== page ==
Carnivorous birds vary in size from large Wedgetail eagles to kookaburras, owls and magpies.
Birds of prey can be very dangerous to handle, and you should seek the help of an experienced carer.

Natural diet ranges from rats, mice, snakes and lizards to large insects.
In an emergency you can supplement their diet by crushing dog biscuits and mixing with raw mince.
Roll into small balls and feed to the bird.
Only offer mice caught in your home if you are sure they have not had access to rat poison.


These are usually smaller birds such as cuckoo shrikes, bee eaters and magpie larks.
They also include smaller birds such as robins and wrens.

These birds consume insects, spiders, caterpillars, worms and larvae.
You can supplement their feed by crushing dog biscuits and mixing with bread crumbs and a mashed hard boiled egg.
Feed as a crumble.


These include honeyeaters, wattlebirds, lorikeets and silvereyes.

Natural diet ranges from the nectar from native bushes, to soft fruits and berries, to small insects.
You can supplement their diet by chopping well ripened soft fruit such as grapes, bananas and melons.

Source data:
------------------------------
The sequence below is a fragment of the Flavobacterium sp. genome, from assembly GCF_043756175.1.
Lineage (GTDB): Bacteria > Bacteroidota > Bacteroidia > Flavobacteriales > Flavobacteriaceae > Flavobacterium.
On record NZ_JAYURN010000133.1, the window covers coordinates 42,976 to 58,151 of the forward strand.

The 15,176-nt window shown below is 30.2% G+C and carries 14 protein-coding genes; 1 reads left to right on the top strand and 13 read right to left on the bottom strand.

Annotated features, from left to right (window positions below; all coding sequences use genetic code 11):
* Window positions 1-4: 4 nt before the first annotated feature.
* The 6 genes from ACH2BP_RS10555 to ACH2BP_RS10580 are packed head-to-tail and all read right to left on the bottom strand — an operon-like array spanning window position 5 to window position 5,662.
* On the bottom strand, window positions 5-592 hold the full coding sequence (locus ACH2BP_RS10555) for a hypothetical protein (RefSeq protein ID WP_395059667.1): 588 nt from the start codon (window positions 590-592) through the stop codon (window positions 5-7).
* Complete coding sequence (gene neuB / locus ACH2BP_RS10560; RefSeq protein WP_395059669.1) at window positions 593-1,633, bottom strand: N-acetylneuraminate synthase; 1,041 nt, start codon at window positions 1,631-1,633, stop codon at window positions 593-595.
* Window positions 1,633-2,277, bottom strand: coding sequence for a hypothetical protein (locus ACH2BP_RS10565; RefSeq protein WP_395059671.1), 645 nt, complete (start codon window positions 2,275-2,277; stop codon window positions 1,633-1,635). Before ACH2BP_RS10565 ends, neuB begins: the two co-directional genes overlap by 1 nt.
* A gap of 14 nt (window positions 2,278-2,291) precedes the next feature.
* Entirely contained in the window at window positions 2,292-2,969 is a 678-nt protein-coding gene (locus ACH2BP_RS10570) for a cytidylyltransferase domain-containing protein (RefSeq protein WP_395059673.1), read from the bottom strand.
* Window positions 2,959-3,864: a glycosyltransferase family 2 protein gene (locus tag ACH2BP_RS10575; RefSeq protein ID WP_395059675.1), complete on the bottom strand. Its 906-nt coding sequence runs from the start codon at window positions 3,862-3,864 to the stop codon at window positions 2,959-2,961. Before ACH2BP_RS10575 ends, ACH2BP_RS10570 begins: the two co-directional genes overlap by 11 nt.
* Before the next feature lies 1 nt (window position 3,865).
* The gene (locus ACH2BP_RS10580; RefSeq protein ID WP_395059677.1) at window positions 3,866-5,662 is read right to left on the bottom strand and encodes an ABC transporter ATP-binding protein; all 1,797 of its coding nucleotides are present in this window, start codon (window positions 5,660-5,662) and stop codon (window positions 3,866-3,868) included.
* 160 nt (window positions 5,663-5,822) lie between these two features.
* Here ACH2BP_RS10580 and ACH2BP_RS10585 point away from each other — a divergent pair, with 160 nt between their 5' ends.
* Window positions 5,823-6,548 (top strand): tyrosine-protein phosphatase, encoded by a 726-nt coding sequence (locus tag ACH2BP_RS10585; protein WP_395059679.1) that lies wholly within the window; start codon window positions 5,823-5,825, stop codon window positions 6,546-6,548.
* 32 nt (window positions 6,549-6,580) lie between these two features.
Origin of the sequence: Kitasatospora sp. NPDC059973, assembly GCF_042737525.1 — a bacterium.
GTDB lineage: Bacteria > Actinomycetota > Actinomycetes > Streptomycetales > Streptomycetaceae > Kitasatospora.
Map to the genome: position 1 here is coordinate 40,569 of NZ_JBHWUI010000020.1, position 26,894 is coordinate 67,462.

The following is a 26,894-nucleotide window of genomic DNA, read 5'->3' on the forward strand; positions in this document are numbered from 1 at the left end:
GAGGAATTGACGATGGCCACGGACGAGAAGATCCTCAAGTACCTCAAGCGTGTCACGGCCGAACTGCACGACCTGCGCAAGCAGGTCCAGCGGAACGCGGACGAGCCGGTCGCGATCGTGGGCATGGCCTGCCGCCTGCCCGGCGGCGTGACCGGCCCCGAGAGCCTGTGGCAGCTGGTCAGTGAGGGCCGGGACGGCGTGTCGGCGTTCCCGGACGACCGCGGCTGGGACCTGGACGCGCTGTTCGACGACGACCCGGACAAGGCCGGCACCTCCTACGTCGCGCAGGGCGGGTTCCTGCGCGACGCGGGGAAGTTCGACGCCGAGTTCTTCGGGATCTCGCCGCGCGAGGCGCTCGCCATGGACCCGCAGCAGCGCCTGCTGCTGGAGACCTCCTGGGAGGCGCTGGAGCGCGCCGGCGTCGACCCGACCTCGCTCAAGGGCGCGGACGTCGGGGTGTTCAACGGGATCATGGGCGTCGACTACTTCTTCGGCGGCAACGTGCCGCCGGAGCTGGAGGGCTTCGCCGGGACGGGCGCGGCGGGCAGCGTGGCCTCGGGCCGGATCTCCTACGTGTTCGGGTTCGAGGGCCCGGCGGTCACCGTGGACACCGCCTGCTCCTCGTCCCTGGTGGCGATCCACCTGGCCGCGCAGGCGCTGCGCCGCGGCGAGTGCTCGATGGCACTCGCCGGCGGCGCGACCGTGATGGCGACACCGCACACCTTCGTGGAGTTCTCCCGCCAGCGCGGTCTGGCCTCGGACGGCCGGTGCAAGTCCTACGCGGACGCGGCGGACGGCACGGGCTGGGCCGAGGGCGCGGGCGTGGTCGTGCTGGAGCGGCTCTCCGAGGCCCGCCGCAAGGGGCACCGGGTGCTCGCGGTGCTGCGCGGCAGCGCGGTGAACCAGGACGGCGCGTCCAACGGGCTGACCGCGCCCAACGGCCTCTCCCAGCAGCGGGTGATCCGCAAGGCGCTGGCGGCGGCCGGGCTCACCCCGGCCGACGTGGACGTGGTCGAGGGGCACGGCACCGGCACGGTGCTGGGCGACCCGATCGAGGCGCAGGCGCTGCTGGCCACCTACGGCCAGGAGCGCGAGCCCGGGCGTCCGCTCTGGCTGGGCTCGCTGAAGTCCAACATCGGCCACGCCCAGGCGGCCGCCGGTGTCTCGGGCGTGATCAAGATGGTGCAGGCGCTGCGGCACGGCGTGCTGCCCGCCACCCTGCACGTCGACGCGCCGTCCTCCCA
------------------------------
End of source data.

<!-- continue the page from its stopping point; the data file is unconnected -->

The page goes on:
Or by making a mix of baby cereal, sugar and water.
Chicks can be supplemented with mashed hard boiled egg mixed with mashed ripe fruit.


These birds vary in size from small finches to pigeons to parrots, galahs and cockatoos.

BEWARE - Parrots have strong beaks and can inflict serious injury - including amputate human fingers!

Natural diet includes seeds from native bushes and trees and native fruits and berries.
You can supplement their diet with bird seed, and chopped raw fruit and vegetables such as apples and corn on the cob.
Chicks can be supplemented with mashed hard boiled egg mixed into baby cereal moistened with water.


These birds usually live in the rain forests and surrounding regions. They include bowerbirds, and fruit doves.

Natural diet is native fruit and berries, and insects.
You can supplement their diet with chopped well ripened fruit such as grapes, bananas and figs.
You can also offer dried sultanas and raisins that have been well soaked.
Chicks can be supplemented with mashed hard boiled egg mixed with mashed soft fruit.

Harry the emu

These magnificent flightless birds are often very reluctant feeders when they come into care.
Predominantly grazers, it is difficult to tempt them, but we have discovered that emus are attracted to the colour yellow.
They seem to like the yellow flowers of Capeweed, and can be tempted to drink by floating yellow balls in their water container.
A word of warning though - watch out they do not eat the balls!
They will also eat chopped fruit and vegetables.

Emus are curious birds and tend to eat anything once they settle in, including pegs off the washing line, yellow pegs first of course, and nice shining socket sets!




There are many dos and don'ts with these creatures. The 'don'ts' are VERY important for YOUR safety.